The past couple of weeks have been great for viewing the International Space Station (ISS), either because of clear skies or because of its angle of flight in orbit.
For those of you who have yet to see it and don't know what to look for, here is some information.
First, you need to know whether the space station will be flying over your location on a given day. Contrary to what many might think, the ISS does NOT fly over the same locations every day, and the exact times change. It can take a different path and miss an area completely; other days it might fly over during daylight hours, so you can't see it.
There are several good websites you can check out that will tell you when the space station will be over your location.
*Heavens-Above, my personal favorite. Allows you to enter your exact location and get visible passes for the next several days. You can even go back in time and see previous passes. Information includes magnitude, direction, height, and a star map so you know exactly where to look.
*NASA Satellite Sighting page, click on your state and then choose among the city list either the place you live or the town closest to it (the times won't vary that much). If you want to enter your exact location, there is a nice Applet you can use to get your exact location by zipcode or lat/lon.
*Spaceweather Simple Satellite Tracker-simple is right! All you do is enter your zipcode and it will produce a list of passes for the next couple of days; and you can choose which objects you want to look for.
International Space Station photo courtesy of NASA.
Once you know when and where the ISS will make its pass, you'll need to know what to look for. A few important tips:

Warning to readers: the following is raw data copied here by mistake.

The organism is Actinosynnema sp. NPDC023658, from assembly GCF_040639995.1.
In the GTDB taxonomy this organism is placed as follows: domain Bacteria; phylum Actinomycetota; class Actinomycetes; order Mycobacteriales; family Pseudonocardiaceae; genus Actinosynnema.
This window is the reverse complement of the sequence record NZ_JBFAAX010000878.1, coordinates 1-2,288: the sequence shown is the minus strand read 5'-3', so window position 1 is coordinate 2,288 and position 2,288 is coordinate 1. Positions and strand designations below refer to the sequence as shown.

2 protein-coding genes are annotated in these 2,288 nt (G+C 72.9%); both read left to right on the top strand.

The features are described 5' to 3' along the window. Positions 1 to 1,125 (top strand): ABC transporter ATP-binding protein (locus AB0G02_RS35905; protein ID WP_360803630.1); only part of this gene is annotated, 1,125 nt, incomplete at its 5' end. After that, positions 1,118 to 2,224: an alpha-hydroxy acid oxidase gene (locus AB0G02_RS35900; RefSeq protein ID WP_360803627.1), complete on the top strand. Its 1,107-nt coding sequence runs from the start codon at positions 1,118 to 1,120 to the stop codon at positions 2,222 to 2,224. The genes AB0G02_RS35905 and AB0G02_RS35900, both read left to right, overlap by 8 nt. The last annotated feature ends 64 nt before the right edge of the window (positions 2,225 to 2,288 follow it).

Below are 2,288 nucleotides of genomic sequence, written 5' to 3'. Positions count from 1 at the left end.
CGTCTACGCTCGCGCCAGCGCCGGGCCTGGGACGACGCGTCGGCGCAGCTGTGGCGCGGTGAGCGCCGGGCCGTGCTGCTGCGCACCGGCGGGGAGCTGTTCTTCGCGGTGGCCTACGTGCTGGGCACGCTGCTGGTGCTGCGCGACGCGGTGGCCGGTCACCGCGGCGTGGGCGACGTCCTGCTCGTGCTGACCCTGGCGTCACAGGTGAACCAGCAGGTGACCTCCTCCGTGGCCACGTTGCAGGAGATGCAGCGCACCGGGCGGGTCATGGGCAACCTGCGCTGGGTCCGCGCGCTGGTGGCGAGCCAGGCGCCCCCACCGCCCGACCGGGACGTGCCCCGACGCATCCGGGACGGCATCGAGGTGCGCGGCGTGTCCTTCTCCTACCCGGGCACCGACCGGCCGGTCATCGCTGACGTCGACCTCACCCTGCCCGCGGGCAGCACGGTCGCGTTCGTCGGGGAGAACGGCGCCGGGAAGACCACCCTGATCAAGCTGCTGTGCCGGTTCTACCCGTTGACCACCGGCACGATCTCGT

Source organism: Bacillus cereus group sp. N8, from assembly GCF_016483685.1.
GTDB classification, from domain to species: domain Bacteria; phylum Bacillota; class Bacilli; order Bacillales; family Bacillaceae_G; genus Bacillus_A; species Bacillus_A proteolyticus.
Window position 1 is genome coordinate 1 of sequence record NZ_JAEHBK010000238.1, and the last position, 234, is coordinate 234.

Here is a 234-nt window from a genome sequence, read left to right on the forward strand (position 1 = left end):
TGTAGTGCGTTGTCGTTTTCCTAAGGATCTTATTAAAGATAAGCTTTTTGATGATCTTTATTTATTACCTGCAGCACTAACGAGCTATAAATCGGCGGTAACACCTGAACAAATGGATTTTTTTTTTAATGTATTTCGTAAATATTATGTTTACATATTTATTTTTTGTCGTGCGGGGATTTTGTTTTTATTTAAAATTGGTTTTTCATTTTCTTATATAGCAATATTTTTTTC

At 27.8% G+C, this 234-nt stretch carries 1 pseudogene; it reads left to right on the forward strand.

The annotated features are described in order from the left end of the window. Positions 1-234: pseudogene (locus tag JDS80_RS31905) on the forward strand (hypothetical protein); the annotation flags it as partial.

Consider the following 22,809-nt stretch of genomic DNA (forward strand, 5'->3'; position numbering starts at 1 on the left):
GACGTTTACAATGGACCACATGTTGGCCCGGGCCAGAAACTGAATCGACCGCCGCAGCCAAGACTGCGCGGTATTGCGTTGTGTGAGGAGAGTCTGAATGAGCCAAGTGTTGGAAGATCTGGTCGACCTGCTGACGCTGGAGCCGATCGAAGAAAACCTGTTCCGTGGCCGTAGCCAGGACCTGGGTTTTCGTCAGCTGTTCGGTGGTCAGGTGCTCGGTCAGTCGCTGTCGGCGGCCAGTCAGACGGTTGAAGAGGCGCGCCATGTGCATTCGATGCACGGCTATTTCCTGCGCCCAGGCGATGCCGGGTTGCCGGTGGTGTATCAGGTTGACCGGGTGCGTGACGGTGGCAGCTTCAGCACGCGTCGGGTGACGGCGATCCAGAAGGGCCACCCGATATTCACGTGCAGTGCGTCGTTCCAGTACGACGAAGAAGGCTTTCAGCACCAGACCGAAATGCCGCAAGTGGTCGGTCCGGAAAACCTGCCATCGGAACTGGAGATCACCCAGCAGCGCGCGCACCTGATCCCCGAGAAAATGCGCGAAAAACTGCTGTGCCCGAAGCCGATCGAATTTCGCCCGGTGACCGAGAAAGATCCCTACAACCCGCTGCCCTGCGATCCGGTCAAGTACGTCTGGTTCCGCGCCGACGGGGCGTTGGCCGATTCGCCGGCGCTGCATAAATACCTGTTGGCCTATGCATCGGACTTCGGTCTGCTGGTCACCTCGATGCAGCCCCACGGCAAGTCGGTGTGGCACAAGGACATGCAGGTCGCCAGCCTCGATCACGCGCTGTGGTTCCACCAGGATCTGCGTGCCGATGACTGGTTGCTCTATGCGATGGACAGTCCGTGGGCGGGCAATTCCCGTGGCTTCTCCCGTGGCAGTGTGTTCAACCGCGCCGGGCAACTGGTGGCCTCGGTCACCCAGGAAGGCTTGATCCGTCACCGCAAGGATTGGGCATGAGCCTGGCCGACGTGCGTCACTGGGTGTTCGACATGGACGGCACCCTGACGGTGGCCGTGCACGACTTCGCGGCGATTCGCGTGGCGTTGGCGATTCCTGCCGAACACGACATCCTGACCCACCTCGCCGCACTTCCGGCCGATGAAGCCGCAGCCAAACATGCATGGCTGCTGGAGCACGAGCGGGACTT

*The ISS will NOT blink or have multi-colored lights (Don't mistake a plane for the ISS).
*The ISS will be visible longer than a second or two and will NOT have a smoke trail behind it (that would be a meteor).
*The ISS will resemble a moving star, usually a white or yellow color, and may fade or get brighter as it passes.
*Unless you're really experienced with tracking telescopes, astrophotography, etc., trying to use an instrument other than your naked eye to follow the ISS as it passes may be an exercise in frustration (I have heard that binoculars might be easier). It moves much too fast to easily keep it in a telescope's or telephoto lens' field of view. If you want to try your hand at photographing the station (or meteors), check out these tips.
*There aren't many shuttle missions left, but pay attention to dates when the shuttles are expected to dock at the station because you can see the two close together near docking and undocking times. The station also gets brighter when the shuttle is docked there.
Blog by AccuWeather.com's Lisa Beightol.
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South-Central to NE Iowa (1959)
Heavy snow in a 100-mile band. Snow accumulated up to 20" and drifted from 6-10 feet high. Totals: 15.5" at Dubuque; 10 inches at Des Moines.
Nebraska to the Dakotas (1966)
Snowstorm dumped 12-36" from the 2nd to the 5th. Storm killed 15 people and 100,000 cattle. Snow drifted up to 30 feet. Visibility at Bismarck, ND, was zero for 11 consecutive hours.
Brownsville, TX (1983)
A high of 100 degrees; earliest 100 degree day ever for the city.